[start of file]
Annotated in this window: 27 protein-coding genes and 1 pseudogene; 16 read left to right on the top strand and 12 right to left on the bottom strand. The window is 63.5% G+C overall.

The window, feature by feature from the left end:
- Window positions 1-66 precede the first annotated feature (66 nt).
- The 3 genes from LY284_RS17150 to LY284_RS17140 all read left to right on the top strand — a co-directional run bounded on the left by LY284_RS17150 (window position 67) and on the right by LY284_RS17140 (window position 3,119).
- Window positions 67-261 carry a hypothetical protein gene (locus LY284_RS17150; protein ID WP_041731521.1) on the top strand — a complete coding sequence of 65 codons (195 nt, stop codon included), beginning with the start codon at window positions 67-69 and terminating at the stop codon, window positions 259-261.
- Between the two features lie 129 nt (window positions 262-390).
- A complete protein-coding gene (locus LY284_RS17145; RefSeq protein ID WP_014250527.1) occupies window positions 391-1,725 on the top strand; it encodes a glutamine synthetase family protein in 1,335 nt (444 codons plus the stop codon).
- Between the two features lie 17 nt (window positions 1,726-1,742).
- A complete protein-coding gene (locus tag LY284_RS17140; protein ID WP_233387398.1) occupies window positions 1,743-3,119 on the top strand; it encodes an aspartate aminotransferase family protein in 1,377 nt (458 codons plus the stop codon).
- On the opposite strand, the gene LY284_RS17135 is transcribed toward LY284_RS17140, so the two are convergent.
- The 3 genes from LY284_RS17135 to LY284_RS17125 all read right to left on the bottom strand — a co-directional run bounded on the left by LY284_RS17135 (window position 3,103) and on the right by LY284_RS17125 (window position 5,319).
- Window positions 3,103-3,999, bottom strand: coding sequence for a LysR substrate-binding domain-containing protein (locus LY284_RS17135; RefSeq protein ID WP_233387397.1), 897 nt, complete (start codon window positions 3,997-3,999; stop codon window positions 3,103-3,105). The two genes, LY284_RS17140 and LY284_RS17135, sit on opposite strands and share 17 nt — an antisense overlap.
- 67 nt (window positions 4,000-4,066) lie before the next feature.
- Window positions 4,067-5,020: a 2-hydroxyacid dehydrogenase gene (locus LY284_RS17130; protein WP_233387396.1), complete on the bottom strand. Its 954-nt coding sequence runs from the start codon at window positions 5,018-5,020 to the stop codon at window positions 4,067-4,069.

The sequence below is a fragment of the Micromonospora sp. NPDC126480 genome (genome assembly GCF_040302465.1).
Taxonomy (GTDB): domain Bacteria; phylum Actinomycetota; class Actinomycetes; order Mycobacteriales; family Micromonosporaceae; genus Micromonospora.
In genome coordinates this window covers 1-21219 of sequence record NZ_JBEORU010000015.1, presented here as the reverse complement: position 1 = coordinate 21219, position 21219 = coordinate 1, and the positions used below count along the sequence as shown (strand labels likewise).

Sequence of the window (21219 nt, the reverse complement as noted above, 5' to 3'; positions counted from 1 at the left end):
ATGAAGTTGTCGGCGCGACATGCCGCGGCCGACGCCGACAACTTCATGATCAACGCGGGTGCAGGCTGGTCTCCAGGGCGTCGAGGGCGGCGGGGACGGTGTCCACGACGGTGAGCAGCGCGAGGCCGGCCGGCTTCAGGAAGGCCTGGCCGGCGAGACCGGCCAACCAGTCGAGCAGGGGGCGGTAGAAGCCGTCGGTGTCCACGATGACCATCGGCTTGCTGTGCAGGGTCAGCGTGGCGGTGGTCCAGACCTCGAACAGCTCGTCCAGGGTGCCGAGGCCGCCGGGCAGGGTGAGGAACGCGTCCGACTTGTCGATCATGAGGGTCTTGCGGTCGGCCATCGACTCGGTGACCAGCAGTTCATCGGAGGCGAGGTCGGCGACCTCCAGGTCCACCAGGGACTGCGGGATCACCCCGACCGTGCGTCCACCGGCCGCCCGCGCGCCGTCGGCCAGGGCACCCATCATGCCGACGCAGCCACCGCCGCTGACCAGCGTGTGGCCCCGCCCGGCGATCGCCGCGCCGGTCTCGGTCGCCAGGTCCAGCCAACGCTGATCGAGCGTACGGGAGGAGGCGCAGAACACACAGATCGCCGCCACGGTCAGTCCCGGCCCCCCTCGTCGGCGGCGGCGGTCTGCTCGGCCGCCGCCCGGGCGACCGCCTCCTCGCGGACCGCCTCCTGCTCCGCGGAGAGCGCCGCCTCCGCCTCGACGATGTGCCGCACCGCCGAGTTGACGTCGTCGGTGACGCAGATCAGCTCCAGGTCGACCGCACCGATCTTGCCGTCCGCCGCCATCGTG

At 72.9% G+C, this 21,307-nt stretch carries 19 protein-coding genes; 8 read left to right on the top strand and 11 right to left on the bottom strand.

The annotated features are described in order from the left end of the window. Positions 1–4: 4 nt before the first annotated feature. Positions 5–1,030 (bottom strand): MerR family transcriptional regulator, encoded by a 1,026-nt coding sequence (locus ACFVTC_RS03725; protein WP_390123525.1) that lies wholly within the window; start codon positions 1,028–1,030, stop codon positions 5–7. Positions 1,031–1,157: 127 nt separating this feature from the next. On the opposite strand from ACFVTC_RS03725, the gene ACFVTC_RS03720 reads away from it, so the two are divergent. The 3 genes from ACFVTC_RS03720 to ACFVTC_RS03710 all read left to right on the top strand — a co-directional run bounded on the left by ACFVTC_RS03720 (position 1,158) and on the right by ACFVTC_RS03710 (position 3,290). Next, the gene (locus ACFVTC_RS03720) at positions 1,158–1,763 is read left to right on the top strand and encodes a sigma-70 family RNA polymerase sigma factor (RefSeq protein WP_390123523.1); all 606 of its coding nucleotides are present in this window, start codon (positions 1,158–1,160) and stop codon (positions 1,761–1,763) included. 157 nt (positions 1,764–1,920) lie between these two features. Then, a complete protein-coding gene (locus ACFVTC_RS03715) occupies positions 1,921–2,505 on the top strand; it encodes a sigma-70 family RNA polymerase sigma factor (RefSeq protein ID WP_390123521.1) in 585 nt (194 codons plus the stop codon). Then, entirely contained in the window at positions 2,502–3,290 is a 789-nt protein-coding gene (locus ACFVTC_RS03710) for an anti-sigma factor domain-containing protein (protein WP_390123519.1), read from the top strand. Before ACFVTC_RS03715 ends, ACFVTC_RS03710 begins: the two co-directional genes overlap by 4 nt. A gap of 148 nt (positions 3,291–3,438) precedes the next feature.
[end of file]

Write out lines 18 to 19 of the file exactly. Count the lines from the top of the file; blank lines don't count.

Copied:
Sequence of the window (21219 nt, the reverse complement as noted above, 5' to 3'; positions counted from 1 at the left end):
ATGAAGTTGTCGGCGCGACATGCCGCGGCCGACGCCGACAACTTCATGATCAACGCGGGTGCAGGCTGGTCTCCAGGGCGTCGAGGGCGGCGGGGACGGTGTCCACGACGGTGAGCAGCGCGAGGCCGGCCGGCTTCAGGAAGGCCTGGCCGGCGAGACCGGCCAACCAGTCGAGCAGGGGGCGGTAGAAGCCGTCGGTGTCCACGATGACCATCGGCTTGCTGTGCAGGGTCAGCGTGGCGGTGGTCCAGACCTCGAACAGCTCGTCCAGGGTGCCGAGGCCGCCGGGCAGGGTGAGGAACGCGTCCGACTTGTCGATCATGAGGGTCTTGCGGTCGGCCATCGACTCGGTGACCAGCAGTTCATCGGAGGCGAGGTCGGCGACCTCCAGGTCCACCAGGGACTGCGGGATCACCCCGACCGTGCGTCCACCGGCCGCCCGCGCGCCGTCGGCCAGGGCACCCATCATGCCGACGCAGCCACCGCCGCTGACCAGCGTGTGGCCCCGCCCGGCGATCGCCGCGCCGGTCTCGGTCGCCAGGTCCAGCCAACGCTGATCGAGCGTACGGGAGGAGGCGCAGAACACACAGATCGCCGCCACGGTCAGTCCCGGCCCCCCTCGTCGGCGGCGGCGGTCTGCTCGGCCGCCGCCCGGGCGACCGCCTCCTCGCGGACCGCCTCCTGCTCCGCGGAGAGCGCCGCCTCCGCCTCGACGATGTGCCGCACCGCCGAGTTGACGTCGTCGGTGACGCAGATCAGCTCCAGGTCGACCGCACCGATCTTGCCGTCCGCCGCCATCGTG